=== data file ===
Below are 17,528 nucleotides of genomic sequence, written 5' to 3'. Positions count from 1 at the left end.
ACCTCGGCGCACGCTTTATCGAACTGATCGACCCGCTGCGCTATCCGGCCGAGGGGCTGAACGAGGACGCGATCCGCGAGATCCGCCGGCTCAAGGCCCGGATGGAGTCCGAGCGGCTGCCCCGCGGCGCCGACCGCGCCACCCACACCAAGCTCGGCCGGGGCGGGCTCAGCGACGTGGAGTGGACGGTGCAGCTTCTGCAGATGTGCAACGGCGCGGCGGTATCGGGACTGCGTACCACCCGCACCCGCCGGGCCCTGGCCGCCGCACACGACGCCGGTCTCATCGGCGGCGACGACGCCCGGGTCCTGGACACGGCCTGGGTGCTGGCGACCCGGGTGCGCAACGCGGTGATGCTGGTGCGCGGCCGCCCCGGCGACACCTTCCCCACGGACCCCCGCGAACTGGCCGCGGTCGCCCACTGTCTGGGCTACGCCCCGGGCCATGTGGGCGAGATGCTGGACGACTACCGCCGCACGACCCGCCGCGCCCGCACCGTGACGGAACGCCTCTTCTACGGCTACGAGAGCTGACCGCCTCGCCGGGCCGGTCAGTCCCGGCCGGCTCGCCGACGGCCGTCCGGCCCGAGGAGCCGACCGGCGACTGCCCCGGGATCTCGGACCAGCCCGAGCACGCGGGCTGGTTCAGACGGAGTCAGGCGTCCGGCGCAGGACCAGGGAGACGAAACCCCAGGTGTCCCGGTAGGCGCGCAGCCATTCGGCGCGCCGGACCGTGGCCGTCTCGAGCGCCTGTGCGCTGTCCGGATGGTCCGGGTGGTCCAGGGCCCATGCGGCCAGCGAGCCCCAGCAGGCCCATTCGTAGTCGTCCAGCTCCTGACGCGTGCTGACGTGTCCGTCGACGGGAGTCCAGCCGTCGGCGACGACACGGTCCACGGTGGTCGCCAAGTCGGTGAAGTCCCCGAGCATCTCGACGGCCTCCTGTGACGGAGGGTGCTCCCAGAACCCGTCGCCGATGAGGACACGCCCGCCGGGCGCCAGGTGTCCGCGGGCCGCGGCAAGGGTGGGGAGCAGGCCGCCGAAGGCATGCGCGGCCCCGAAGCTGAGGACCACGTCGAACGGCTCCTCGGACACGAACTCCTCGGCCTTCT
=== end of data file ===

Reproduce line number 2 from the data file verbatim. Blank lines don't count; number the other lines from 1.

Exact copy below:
ACCTCGGCGCACGCTTTATCGAACTGATCGACCCGCTGCGCTATCCGGCCGAGGGGCTGAACGAGGACGCGATCCGCGAGATCCGCCGGCTCAAGGCCCGGATGGAGTCCGAGCGGCTGCCCCGCGGCGCCGACCGCGCCACCCACACCAAGCTCGGCCGGGGCGGGCTCAGCGACGTGGAGTGGACGGTGCAGCTTCTGCAGATGTGCAACGGCGCGGCGGTATCGGGACTGCGTACCACCCGCACCCGCCGGGCCCTGGCCGCCGCACACGACGCCGGTCTCATCGGCGGCGACGACGCCCGGGTCCTGGACACGGCCTGGGTGCTGGCGACCCGGGTGCGCAACGCGGTGATGCTGGTGCGCGGCCGCCCCGGCGACACCTTCCCCACGGACCCCCGCGAACTGGCCGCGGTCGCCCACTGTCTGGGCTACGCCCCGGGCCATGTGGGCGAGATGCTGGACGACTACCGCCGCACGACCCGCCGCGCCCGCACCGTGACGGAACGCCTCTTCTACGGCTACGAGAGCTGACCGCCTCGCCGGGCCGGTCAGTCCCGGCCGGCTCGCCGACGGCCGTCCGGCCCGAGGAGCCGACCGGCGACTGCCCCGGGATCTCGGACCAGCCCGAGCACGCGGGCTGGTTCAGACGGAGTCAGGCGTCCGGCGCAGGACCAGGGAGACGAAACCCCAGGTGTCCCGGTAGGCGCGCAGCCATTCGGCGCGCCGGACCGTGGCCGTCTCGAGCGCCTGTGCGCTGTCCGGATGGTCCGGGTGGTCCAGGGCCCATGCGGCCAGCGAGCCCCAGCAGGCCCATTCGTAGTCGTCCAGCTCCTGACGCGTGCTGACGTGTCCGTCGACGGGAGTCCAGCCGTCGGCGACGACACGGTCCACGGTGGTCGCCAAGTCGGTGAAGTCCCCGAGCATCTCGACGGCCTCCTGTGACGGAGGGTGCTCCCAGAACCCGTCGCCGATGAGGACACGCCCGCCGGGCGCCAGGTGTCCGCGGGCCGCGGCAAGGGTGGGGAGCAGGCCGCCGAAGGCATGCGCGGCCCCGAAGCTGAGGACCACGTCGAACGGCTCCTCGGACACGAACTCCTCGGCCTTCT